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Salvadoran American Author Give Voice to the Voiceless

by By Christine Bolaños

 

PH: In general, what do you hope readers walk away from after reading your books?

Ertll: To be inspired and motivated. To feel they can do other things, they can become writers and have feeling of empowerment.

 

PH: In your own words, what is your latest book, In the Struggle: Chronicles, about?

Ertll: It’s a lot of the articles and columns I’ve written in the last 20 years. I didn’t want time or history to forget them. A lot of newspapers in the mid-90s are not on the internet because that’s when it was starting to pick up. A lot of that has been lost. A lot of issues I talked about in the 90s are still being talked about now.

Instead of things getting better it’s the same or worse. There is empirical evidence that will show things are worse such as global warming and the natural disasters that are occurring. Hot air really affects minorities --- Armenians, Asians, Latinos.

I wanted to create a voice through my articles and book. A point of view of the invisible in our society. Someone is actually speaking to them through the written word.

 

PH: How is it different from your previous books?

Ertll: My first two books were nonfiction and the third (El Cipitio) was fiction. The fourth book is the first to be in English and Spanish simultaneously.Book: Times of El Cipitio

 

PH: So this book is described as a road map of social justice issues. Without giving too much away, can you share some insight into some of the social justice issues the book covers and why you chose those to highlight?

Ertll: I think I was writing about police brutality in the 90s because I lived though it in south central LA. To me it wasn’t Straight Outta Compton. I think a lot of times Hollywood romanticizes (social justice issues and response) and the Latino point of view is usually not included in the national narrative.

Salvadorans have been here for 500 years. We’ve been here as workers and laborers, maybe even as slaves. Our story was never told.

I write about stuff that people don’t really write about or talk about. They feel they may risk their own self-interest or whatever.

I feel that through my writing I can influence people, tell our story and stories that people don’t want to be told. I don’t want to just write about (social justice issues) but actually do something about it.

 

PH: You served as communications director and legislative assistant for former U.S. Rep. Hilda Solis. Tell me what that experience was like and how that impacted your future professional endeavors?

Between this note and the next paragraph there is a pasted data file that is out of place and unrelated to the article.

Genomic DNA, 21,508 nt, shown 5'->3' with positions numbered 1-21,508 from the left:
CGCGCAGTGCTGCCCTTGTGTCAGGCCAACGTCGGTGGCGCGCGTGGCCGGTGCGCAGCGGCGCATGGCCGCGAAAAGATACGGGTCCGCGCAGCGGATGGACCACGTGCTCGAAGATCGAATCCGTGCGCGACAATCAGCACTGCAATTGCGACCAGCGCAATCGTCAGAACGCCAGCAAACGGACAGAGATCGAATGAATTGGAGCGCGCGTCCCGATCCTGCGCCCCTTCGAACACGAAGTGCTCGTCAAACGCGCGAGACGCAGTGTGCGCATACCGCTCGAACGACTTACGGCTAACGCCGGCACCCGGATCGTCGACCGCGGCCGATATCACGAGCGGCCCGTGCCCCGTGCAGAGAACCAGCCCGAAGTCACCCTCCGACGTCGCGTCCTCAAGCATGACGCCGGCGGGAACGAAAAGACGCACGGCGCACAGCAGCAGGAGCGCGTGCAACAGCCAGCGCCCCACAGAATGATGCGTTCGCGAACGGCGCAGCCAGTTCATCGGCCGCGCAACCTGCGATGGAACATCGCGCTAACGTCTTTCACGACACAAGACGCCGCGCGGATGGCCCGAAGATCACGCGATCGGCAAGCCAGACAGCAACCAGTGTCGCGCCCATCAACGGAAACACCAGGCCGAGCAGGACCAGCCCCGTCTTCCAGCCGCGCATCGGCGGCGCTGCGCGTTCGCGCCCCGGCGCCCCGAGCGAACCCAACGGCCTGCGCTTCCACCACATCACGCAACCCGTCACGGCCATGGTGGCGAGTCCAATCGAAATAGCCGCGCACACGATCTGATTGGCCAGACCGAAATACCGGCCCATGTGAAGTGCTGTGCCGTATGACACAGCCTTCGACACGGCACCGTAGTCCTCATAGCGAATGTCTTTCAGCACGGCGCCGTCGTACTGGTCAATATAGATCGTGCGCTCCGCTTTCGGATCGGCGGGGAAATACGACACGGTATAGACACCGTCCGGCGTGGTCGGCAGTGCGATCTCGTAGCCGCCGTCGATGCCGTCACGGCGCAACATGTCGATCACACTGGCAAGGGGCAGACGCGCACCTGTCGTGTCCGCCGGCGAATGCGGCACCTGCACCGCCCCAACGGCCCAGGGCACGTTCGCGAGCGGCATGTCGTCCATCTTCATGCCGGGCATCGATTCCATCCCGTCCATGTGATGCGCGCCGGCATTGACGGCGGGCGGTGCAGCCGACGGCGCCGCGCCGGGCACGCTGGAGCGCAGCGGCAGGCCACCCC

Ertll: That really made it clear to me that we’re not really represented in the political sphere. For example (CARA Family Detention Pro Bono Project) gave permanent residency to refugees from Cuba but not Central America. It’s because it’s all tied into Cold War issues. To me it became clear we are not represented.

That’s the next step. I want my literature to spur people to go into politics to run for office.

 

PH: You are co-founder and serve as executive director for the California Latino Environmental Advocacy Network (CLEAN). What was the reason behind this organization’s creation, what is its mission and why is it so important to you?

Ertll: I felt there wasn’t a Latino nonprofit that focuses on environmental issues. The whole intent was to speak up for the most vulnerable and the most contaminated by air and water. I think the case study that best exposes that reality is southeast LA where tens of thousands of Central American and Mexicans that live there were affected by Exide Battery Recycling Plant which was allowed to contaminate for over 30 years.

Over 100,000 got sick and were poisoned from the smelting of the batteries that went into the air and the water. So we need nonprofits that will actually advocate for the invisible and try to apply what I write in real life.

Sometimes I also wish our community would be more supportive. There are over 50 million Latinos in the US and 2 or 3 million Salvadorans. Our community needs to support our own literature and our own products. We need to go beyond the pupusa industrial complex and support the book industrial complex. It’d be nice to have a pupusa and a book. It would make it more interesting and fun. Read more (next page)

 

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